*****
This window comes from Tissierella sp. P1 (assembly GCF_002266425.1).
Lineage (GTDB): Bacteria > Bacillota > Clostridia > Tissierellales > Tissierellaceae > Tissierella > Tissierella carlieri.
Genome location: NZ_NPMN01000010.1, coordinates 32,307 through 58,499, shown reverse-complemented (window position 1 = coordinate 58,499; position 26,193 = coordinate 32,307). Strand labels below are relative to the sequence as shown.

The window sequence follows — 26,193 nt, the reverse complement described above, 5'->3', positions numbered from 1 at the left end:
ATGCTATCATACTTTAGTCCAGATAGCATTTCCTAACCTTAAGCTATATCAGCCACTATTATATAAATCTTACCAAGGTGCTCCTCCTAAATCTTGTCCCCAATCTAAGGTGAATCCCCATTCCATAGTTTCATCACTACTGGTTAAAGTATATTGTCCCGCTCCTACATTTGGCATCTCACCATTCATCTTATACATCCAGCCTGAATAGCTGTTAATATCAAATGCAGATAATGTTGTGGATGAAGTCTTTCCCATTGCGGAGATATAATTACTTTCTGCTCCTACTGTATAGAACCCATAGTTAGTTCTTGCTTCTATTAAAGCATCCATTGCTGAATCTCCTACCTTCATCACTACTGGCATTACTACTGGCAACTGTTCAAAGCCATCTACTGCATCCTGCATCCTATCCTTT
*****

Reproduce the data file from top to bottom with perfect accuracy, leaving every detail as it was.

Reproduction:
This window comes from Tissierella sp. P1 (assembly GCF_002266425.1).
Lineage (GTDB): Bacteria > Bacillota > Clostridia > Tissierellales > Tissierellaceae > Tissierella > Tissierella carlieri.
Genome location: NZ_NPMN01000010.1, coordinates 32,307 through 58,499, shown reverse-complemented (window position 1 = coordinate 58,499; position 26,193 = coordinate 32,307). Strand labels below are relative to the sequence as shown.

The window sequence follows — 26,193 nt, the reverse complement described above, 5'->3', positions numbered from 1 at the left end:
ATGCTATCATACTTTAGTCCAGATAGCATTTCCTAACCTTAAGCTATATCAGCCACTATTATATAAATCTTACCAAGGTGCTCCTCCTAAATCTTGTCCCCAATCTAAGGTGAATCCCCATTCCATAGTTTCATCACTACTGGTTAAAGTATATTGTCCCGCTCCTACATTTGGCATCTCACCATTCATCTTATACATCCAGCCTGAATAGCTGTTAATATCAAATGCAGATAATGTTGTGGATGAAGTCTTTCCCATTGCGGAGATATAATTACTTTCTGCTCCTACTGTATAGAACCCATAGTTAGTTCTTGCTTCTATTAAAGCATCCATTGCTGAATCTCCTACCTTCATCACTACTGGCATTACTACTGGCAACTGTTCAAAGCCATCTACTGCATCCTGCATCCTATCCTTT